Operators and drilling contractors alike also must fully embrace data analytics, harness its power to supplement human insights and capabilities
By Linda Hsieh, Editor & Publisher
Greg Leveille is Chief Tech-nology Officer for ConocoPhillips.
You’ve said that oil and gas companies need to shift into higher gear when it comes to innovation. What is ConocoPhillips’ approach to promoting innovation?
We’re pursuing a broad-based approach that includes engaging leadership at multiple levels and training them to foster innovation. We’re trying to destigmatize failure when failure is in service to finding better solutions. We’re accelerating adoption of new technologies by breaking down barriers, and we’re training our entire workforce of around 11,000 people on how to use data analytics to improve productivity.
How do you destigmatize failure? In our high-capital, high-risk industry, failure is often seen as catastrophic.
There are certain parts of what we do – like personal and process safety – where we have to ensure a good result every time. But when it comes to trying to find ways to develop new approaches to improve performance, we want to give our employees the latitude to try new ideas. We’ve had conversations with our employees and our leadership around what a good failure looks like. Good failures occur when you attempt to push the envelope or develop ways to further cut cost of supply.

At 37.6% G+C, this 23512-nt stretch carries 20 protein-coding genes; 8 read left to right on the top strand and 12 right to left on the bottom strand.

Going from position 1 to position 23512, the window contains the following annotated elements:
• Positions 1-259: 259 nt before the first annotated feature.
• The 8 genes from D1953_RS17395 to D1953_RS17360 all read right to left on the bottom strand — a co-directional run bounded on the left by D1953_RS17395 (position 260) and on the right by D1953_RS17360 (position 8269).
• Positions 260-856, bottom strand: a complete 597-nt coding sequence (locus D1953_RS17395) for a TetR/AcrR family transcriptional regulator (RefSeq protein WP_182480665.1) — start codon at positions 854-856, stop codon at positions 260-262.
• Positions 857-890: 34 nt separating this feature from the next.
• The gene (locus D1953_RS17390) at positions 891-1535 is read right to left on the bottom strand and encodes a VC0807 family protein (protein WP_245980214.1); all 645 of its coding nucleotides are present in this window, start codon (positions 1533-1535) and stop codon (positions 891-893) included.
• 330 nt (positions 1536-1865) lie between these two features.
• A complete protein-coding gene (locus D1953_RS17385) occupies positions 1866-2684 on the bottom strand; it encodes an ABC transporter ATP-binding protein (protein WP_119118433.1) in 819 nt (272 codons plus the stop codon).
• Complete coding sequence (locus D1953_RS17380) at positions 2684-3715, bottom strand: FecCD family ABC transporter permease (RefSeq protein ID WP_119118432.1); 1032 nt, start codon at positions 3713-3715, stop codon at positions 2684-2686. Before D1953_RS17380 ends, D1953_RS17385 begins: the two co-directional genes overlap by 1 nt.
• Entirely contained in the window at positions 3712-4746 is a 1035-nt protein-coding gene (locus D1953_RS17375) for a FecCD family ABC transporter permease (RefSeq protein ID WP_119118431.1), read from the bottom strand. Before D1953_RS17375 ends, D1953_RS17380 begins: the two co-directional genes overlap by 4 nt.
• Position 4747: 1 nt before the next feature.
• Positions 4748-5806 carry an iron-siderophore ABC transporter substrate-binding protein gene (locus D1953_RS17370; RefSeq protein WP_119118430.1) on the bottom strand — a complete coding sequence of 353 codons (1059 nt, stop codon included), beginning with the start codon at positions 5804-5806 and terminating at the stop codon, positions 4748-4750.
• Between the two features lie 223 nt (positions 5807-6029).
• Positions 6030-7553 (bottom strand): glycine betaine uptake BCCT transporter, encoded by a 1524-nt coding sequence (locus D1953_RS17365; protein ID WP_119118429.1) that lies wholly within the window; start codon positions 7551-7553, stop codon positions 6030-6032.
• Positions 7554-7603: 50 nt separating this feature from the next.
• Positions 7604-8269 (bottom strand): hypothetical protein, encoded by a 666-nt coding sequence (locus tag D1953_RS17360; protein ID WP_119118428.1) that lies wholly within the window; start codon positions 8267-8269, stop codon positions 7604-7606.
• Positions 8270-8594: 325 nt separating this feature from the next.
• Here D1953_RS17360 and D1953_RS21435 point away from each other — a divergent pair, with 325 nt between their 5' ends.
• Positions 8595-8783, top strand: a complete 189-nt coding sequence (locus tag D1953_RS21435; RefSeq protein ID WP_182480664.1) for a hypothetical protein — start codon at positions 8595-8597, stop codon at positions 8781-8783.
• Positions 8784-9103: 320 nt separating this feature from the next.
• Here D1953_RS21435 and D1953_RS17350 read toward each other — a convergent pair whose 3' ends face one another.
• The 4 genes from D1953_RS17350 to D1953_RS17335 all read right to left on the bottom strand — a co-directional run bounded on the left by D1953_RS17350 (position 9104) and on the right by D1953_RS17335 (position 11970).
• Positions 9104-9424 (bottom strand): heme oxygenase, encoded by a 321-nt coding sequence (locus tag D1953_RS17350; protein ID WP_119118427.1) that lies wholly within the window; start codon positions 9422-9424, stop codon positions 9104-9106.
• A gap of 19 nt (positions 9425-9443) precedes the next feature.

Is ConocoPhillips seeking to be more of an early adopter rather than a fast follower?
In certain areas. We are trying to be purposeful in the areas where we focus the most energy. For example, we’re using analytics in almost all of our drilling operations to optimize performance. We’re working with a number of drilling contractors and rig builders to advance automated drilling. And we have an advanced P&A program to develop new ways to do things like cut pipe and set plugs.
Do you feel like you see the same openness to innovation across the industry?
It’s something that more companies are recognizing as a necessity, rather than something that they could choose to do or not. We’re in a very competitive industry. Everyone has to be at the top of the game.
It’s the same with drilling contractors. The progressive companies are looking toward the longer-term future and trying to build innovation into their way of working.
At an industrywide level, what do you see as the major challenges to accelerating technology adoption?
I’m Chief Technology Officer for ConocoPhillips. You would think I spend almost all of my time identifying and nurturing new technologies. But, frankly, I also spend a lot of a time trying to accelerate the adoption of technologies that are already proven. I think that finding ways to encourage better collaboration across organizational boundaries is one of the most promising things we can do to improve adoption.